Our 10 o’clock Eucharist will be live-streamed to You Tube. The stream will begin at 9:45 with a welcome and musical prelude, and the service begins at 10 am. You can also take part in the service at a later time!
The order of service is available here.
This Sunday is the 23rd Sunday after Pentecost. We’ll hear the beginning of the story of Ruth, and her commitment to her mother-in-law Naomi (Ruth 1.1-18); we’ll also hear of a positive encounter between Jesus and a scribe, reminding us of the foundational pillars of our faith (Mark 12.28-34).
The Sundays and Seasons resource offers this brief reflection on the readings:
Jesus states the core of God’s law: love God with all you are and have, and love your neighbour as yourself. The scribe agrees that Jesus has rightly identified the most important commandments, much more important than sacrifices. It’s easy for us to say with the writer of the letter to the Hebrews that sacrifices aren’t needed anymore, but harder to acknowledge that all our worship, all our community service, all our social action, all our family caregiving is worthless if it is done without love.
You might wonder why the church is festooned in red this Sunday–something we normally only see during Holy Week, or on the feast of Pentecost! Red is the colour of the Spirit, and we use it today on October 31st in honour of the movement of the Spirit in the Church.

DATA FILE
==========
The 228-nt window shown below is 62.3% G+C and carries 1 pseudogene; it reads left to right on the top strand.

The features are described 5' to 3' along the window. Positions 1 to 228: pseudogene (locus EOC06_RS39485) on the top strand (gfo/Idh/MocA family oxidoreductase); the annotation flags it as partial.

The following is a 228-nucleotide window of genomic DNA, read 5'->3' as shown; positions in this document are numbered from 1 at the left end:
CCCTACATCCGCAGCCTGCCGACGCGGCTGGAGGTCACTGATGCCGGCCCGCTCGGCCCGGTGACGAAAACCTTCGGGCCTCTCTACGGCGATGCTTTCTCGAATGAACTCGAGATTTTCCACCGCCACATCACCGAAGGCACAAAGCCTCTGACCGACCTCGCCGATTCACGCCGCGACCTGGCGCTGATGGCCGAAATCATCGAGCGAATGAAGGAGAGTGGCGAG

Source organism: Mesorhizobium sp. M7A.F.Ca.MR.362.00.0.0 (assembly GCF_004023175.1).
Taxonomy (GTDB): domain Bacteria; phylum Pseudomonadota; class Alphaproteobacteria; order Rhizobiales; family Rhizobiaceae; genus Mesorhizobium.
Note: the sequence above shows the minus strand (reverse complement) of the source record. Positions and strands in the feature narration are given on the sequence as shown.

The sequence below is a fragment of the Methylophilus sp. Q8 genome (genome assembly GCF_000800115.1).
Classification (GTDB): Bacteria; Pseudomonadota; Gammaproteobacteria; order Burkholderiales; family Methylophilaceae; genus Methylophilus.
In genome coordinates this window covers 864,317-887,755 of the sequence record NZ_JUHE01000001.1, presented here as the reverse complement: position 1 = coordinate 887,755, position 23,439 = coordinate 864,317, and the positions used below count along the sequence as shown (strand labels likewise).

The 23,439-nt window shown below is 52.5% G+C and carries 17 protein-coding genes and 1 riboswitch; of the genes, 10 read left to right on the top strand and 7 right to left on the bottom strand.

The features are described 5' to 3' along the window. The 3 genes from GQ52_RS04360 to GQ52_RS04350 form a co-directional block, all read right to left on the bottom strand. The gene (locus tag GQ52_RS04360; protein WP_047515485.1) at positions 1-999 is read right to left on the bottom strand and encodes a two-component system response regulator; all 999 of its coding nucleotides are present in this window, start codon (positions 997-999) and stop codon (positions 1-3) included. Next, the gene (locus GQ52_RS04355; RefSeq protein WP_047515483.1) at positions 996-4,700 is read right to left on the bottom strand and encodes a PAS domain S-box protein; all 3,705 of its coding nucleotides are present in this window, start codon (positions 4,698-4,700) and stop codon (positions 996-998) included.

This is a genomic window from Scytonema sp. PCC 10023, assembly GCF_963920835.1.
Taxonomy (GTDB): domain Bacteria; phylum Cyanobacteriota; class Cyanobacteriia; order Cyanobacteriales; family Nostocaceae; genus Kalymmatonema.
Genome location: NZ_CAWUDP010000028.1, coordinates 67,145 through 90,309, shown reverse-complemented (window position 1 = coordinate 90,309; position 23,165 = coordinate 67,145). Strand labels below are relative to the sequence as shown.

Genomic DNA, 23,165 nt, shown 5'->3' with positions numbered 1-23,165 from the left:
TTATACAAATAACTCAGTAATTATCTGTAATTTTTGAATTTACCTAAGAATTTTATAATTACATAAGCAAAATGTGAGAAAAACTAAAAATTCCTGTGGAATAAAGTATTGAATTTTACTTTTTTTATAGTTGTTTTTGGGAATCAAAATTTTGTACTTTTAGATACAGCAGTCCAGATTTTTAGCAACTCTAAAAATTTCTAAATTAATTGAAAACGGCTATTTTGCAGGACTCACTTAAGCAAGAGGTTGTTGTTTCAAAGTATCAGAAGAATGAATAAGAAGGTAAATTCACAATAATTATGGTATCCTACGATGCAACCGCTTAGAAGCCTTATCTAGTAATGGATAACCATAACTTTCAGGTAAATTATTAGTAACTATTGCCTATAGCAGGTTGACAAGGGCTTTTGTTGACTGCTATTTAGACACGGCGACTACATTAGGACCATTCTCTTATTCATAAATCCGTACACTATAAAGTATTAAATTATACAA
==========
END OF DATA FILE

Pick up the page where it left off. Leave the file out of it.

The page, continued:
It was on this day in 1517 that the Augustinian monk, Martin Luther, is said to have posted his 95 Theses to the door of All Saints’ Church in Wittenberg and shared with Albert, then Archbishop of Mainz. Luther was inviting a conversation about the need for the Church to reflect on its customs and way of being, and to focus on the free gift of grace through God in Christ. Luther’s theses provoked conversation, challenge, and conflict–leading to what we now term the Reformation.
Bishop Mark Dyer used a great image to describe this and other periods of upheaval in the Church: that they’re “giant rummage sales” where the church rids itself of what is no longer needed and rediscovers treasures it had forgotten. The Anglican Church thinks of itself as both Catholic and Reformed, treasuring our complex heritage and striving to be always at work in the act of ongoing reformation. We want to be open to the movement of the Spirit as God calls us to focus on the love of God and neighbour and how we live that together. Or, as Sundays and Seasons puts it:
Rooted in the past and growing into the future, the church must always be reformed in order to live out the love of Christ in an ever-changing world. We celebrate the good news of God’s grace, that Jesus Christ sets us free every day to do this life-transforming work. Trusting in the freedom given to us in baptism, we pray for the church, that Christians will unite more fully in worship and mission.